But, no, that’s not the meat.

Here’s the meat of my concern: All this right-wing chest thumping about freedom of speech and religious persecution is ignoring something else that was said. None of these people are shouting from the rooftops that Phil’s ignorant and racist statements about blacks are okay, or that A&E should employ someone speaking racist shit.

Yet, racist shit is exactly what Phil said – in addition to the aforementioned anti-gay shit. During the same event where he faced criticism (rightfully) for his ignorant views of gays, he said some ignorant things about blacks – despite, by his own admission, living during a time period and around the very people discriminated against. He said,

I never, with my eyes, saw the mistreatment of any black person. Not once. Where we lived was all farmers. The blacks worked for the farmers. I hoed cotton with them. I’m with the blacks, because we’re white trash. We’re going across the field…. They’re singing and happy. I never heard one of them, one black person, say, ‘I tell you what: These doggone white people’—not a word!… Pre-entitlement, pre-welfare, you say: Were they happy? They were godly; they were happy; no one was singing the blues.

That is from the same article about his interview with GQ – read it for yourself here.

There’s a lot wrong with this in just a few words. Perhaps that’s why the NAACP has spoken out against Phil’s statements! No, not perhaps. You bet that’s why they did. Rightfully.

I’m wondering what is meant by “pre-entitlement.” Perhaps he means, “Pre-Civil Rights Act of 1967.” That’s the one that said Blacks didn’t need to sit at the back of the bus (or get kicked off entirely, at the driver’s whim). Or that Blacks could drink from the same water fountain. Or that blacks could vote. Perhaps he means “Pre-Brown v. Board of Education” and the entitlement to a decent education. Perhaps he means the time before people of all races were entitled to vote. Or perhaps before they were entitled to marry someone of another race.

And, even more concerning: Why are people not calling these right wing groups out on their support of racism? It’s bad that they are saying anti-gay shit. And they should be called out for that. But supporting racists is also worthy of being called out on. It’s every bit as offensive to discount the discrimination faced by blacks as the discrimination faced by LGBT people.

“Injustice anywhere is a threat to justice everywhere” — Martin Luther King, Jr.

Remember Stonewall, Police Abuse, and Presumption of Guilt

NYCD Police Department Patch

NYCD Police Department Patch

In the 1969 Stonewall Inn riots, in NYC, it is commonly known that the NYC gay community stood up and said, “This is not okay.” They stood up to both the police department, who used humiliating and abusive tactics, and also against the laws of the time which were designed to punish homosexuality.

What isn’t as commonly known is that this may have been less about gay rights than about trans rights. While it was true that gay men (and sometimes women) were arrested for pursuing relationships, it was just as often – if not more often – about the gender expectations, specifically clothing, worn. It was easier to arrest someone for cross-dressing.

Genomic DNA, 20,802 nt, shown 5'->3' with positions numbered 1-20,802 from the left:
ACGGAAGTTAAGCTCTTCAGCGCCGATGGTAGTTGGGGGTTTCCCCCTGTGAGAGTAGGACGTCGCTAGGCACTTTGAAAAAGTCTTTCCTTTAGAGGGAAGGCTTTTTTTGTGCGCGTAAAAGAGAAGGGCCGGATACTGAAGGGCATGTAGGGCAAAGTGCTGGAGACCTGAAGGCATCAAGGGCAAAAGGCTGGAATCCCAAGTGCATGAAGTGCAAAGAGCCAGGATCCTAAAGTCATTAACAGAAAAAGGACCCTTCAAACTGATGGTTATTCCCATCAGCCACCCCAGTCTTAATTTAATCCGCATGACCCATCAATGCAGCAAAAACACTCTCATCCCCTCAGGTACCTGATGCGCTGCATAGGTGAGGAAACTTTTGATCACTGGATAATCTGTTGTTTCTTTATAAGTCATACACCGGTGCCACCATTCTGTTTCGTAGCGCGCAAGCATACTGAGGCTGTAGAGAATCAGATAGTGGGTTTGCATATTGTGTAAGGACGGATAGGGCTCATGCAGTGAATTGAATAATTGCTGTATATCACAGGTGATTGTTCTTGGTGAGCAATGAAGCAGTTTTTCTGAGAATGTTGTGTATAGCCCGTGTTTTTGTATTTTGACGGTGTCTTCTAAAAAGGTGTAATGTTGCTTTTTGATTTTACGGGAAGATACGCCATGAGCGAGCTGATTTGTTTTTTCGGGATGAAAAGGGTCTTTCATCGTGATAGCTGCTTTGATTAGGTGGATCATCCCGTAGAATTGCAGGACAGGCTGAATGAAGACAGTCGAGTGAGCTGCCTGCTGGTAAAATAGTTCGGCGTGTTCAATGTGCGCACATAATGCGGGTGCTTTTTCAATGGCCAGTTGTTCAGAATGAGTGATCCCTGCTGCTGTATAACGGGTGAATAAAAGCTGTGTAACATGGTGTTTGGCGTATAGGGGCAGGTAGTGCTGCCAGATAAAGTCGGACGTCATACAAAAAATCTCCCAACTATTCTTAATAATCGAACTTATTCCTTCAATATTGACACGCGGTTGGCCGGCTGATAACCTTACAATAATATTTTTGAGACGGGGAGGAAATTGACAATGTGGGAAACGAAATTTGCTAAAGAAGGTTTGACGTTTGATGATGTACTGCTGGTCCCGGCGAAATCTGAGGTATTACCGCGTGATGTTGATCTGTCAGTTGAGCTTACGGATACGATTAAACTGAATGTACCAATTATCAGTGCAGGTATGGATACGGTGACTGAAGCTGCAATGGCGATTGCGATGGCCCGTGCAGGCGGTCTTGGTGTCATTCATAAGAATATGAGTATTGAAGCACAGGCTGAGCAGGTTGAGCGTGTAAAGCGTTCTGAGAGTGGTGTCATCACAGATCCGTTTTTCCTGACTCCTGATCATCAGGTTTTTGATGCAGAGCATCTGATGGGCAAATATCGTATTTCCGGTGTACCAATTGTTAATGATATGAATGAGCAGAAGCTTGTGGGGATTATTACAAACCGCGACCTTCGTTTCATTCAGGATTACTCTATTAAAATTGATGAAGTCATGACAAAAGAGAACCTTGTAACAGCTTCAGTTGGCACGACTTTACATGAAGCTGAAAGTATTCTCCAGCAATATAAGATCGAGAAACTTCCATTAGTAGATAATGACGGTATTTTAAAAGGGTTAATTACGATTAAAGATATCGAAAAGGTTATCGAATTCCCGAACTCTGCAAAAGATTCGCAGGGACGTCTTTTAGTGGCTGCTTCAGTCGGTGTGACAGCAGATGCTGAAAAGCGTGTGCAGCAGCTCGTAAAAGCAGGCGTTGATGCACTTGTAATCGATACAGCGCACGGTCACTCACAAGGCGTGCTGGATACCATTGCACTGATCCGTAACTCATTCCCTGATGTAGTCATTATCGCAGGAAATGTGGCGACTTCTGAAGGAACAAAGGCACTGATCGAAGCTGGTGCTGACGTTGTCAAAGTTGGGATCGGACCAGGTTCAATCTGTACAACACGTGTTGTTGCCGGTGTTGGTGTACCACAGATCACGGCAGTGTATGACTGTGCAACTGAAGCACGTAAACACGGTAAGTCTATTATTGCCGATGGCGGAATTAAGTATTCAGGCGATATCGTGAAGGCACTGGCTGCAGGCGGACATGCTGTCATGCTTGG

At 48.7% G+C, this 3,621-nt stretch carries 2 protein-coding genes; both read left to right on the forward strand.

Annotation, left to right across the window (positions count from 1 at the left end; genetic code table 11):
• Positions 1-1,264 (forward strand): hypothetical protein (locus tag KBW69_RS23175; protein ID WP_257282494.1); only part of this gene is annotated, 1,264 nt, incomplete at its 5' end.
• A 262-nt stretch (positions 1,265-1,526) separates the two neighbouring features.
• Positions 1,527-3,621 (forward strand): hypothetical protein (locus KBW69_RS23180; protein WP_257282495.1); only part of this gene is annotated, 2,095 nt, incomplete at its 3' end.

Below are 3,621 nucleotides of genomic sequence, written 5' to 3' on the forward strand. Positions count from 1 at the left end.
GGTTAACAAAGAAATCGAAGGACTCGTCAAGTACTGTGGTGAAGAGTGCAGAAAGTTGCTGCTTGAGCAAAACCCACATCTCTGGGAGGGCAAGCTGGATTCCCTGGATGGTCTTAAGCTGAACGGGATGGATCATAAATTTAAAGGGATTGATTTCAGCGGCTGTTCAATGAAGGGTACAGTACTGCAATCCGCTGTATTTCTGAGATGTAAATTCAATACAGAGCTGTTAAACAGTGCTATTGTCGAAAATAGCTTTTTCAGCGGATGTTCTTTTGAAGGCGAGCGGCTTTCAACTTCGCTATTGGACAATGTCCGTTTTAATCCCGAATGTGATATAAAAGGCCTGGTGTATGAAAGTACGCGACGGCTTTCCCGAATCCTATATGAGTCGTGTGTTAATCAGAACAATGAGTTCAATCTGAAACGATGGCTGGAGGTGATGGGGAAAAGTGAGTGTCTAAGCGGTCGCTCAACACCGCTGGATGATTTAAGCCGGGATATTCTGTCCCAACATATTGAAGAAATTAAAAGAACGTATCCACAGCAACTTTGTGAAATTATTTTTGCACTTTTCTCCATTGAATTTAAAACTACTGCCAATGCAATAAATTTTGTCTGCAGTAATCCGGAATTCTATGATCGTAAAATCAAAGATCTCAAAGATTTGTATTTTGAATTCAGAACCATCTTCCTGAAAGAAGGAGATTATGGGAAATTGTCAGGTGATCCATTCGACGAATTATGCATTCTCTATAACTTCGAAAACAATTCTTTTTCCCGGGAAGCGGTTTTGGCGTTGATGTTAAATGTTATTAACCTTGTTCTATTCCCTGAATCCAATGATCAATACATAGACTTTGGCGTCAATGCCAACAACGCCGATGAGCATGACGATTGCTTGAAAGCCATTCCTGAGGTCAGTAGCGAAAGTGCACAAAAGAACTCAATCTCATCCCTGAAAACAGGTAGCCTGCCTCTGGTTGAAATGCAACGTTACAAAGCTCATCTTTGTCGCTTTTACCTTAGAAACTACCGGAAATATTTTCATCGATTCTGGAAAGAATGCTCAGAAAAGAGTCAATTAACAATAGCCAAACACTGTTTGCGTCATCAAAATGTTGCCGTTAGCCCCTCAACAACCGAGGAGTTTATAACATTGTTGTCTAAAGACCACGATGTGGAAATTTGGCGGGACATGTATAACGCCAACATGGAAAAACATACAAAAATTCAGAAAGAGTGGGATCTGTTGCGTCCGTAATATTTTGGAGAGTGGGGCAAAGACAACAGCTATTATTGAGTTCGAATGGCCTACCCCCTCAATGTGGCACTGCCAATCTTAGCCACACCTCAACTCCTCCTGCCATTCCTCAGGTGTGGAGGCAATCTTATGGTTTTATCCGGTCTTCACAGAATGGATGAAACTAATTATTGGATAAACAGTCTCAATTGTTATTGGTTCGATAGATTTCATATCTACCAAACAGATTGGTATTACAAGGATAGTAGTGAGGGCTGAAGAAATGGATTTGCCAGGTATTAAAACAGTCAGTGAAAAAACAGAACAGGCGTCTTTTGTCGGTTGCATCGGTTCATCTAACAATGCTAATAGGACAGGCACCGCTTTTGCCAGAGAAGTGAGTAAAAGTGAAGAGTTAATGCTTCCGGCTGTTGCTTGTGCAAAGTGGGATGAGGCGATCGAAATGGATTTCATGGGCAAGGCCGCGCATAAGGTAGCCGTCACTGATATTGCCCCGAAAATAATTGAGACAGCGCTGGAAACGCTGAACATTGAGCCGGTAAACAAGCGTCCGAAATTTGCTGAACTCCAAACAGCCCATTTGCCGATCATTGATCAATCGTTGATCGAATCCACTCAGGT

Lesbians and FTMs wearing “male” clothing (various ordinances required a certain number of supposedly gender-appropriate clothing) or males wearing women’s clothing were in violation of the law. Of course an officer would verify your sex matched your gender expression in exactly the way you would expect a non-enlightened officer to do so.

Stonewall was frequented by drag queens and transvestites among many others. So it isn’t surprising that when the raid began in the early morning of the June 28, 1969, with these clothing verifications taking place, people got upset. While this was hardly an unusual occurrence, people had finally had enough. And the drag queens were right out in front. As were the other groups. That’s probably one of the things that made Stonewall so significant: it wasn’t just one group of people who faced abuse (such as trans people). It was many, and involved intersectionality between gender, sexual orientation, and poverty.

So, you would think the home of Stonewall would have progressed, and that other departments would have policies and procedures that take this into account. And somewhat, they do. There are policies in most major police departments that call for the fair treatment of trans victims and suspects, albeit often not as progressive as we might want to see.

Earlier this year, the NYPD was accused of profiling trans people who happened to be carrying condoms – something perfectly legal and done by many law abiding citizens every day. Yet, this was seen as proof – because the person was trans or otherwise appeared to be a member of some group the police officer believed to be associated with prostitution (blacks, for instance) – that the person was out looking for someone to pay for sex. And when it came time to stop the city’s “Stop and Frisk” program (where people are frisked based on officer intuition and bias), which disproportionally affects innocent trans people and LGBT people of color, the mayor vetoed the change.